I’m back from my honeymoon, although I must admit I never wanted it to end.
We were in Oahu, which was incredible and romantic and such a needed recharge—I was also off social media for 2 weeks, which seriously gave me life—but also occasionally messy and imperfect and unpredictable, like life itself.
I could just tell you about the gorgeous parts, which far outweighed the messy ones, but as my brilliant pal Jes Baker points out in her latest book, Landwhale (which I finished devouring by a pool), being a diet-culture-recovery advocate who never shares their messiness can lead to unrealistic expectations of what recovery really looks like.
It can make people think life in recovery is 100% sunshine and rainbows, which it most certainly is not (although the sunshine-and-rainbows-to-gloominess ratio is definitely WAY higher than it was in the throes of diet culture).
So instead, I’ll tell you about our trip to the breathtaking Hanauma Bay, the island’s top snorkeling spot, where I had a mild panic attack when I couldn’t figure out how to breathe through my snorkel at first.
And I’ll tell you about the unbelievable view of the Pacific from our balcony at the resort (thanks to my in-laws for hooking that up), where I had another panic attack when a giant bug wandered onto the scene.
I’ll tell you about how I ate a dodgy room-temperature Spam Musubi because it was delicious and I pride myself on eating anything, but soon thereafter I got terrible food poisoning, which then led to a crying jag because being sick freaks me the f*** out.
I’ll tell you about the time I sat on the beach with a piña colada, trying to get my happy vibes back after seeing our professional wedding photos for the first time and having a moment of body-image BS from diet culture—because even the most ardent anti-diet activists sometimes have bad body-image days.
And I’ll tell you about Fumi’s, our favorite shrimp truck in Kahuku, a super fun day trip where my husband did all the driving because I’ve recently developed major anxiety about my own ability to drive on freeways, for obscure PTSD-related reasons that I’m still untangling.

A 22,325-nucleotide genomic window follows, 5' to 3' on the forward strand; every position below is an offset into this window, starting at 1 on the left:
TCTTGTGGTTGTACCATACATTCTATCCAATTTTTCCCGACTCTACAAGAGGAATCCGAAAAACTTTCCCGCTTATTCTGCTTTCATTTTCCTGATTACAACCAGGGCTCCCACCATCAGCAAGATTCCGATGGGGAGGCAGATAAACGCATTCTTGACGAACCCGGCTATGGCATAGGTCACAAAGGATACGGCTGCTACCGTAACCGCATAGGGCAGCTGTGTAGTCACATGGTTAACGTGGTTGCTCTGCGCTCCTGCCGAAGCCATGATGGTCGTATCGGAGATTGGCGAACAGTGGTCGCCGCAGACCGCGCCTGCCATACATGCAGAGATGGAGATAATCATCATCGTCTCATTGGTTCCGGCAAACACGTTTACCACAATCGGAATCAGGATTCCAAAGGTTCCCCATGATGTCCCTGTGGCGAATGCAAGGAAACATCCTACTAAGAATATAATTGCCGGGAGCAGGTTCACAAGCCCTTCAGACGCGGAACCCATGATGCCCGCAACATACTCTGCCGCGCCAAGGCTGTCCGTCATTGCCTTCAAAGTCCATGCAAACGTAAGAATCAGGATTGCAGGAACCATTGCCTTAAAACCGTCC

So lest I ever come across as having it all together, let me assure you that I do not 😂 I love my life more than ever these days, AND sometimes I still have mental-health challenges just like anyone else.
I share this to show that all of us, no matter how far we’ve come or what we do for a living, are human.
We all have our stories, and we all have our reasons for going into the careers we do.
When it comes to those of us who make anti-diet activism our life’s work, many of us have gone through our own history of disordered eating and body shame, and we’re forever changed by that experience.
Once we get to a place of peace with food and our bodies (which includes the occasional bad body-image day, because, again, not 100% sunshine and rainbows), we feel pulled to help other people get there, too.
That’s what drove my guest on this week’s episode of Food Psych to the work she does now.
These days Fiona Willer is a badass anti-diet dietitian from Australia who lectures at universities all about Health at Every Size, but as a teenager and young adult she struggled with body shame and binge eating.
She shares how her efforts at “clean eating” only made the problem worse, how learning about mindfulness helped her heal her own relationship with food and her body, and what it’s like to be a lecturer teaching a radically different paradigm than her students are used to.
We also talk about how scientists are human, too, and how it affects the outcome and interpretation of research when their perspectives are influenced by diet culture (as most are in our society).
It’s a great episode, and I know you’ll love Fiona as much as I do, so be sure to check it out here or wherever you get your podcasts!
Here’s to recovery, in all its messy glory,
P.S. If you’re craving support and guidance from fellow humans on your journey to peace with food and your body, come check out my intuitive eating online course and community. It’ll help you break free from diet culture so that you can get back to living your life—ups, downs, and all.
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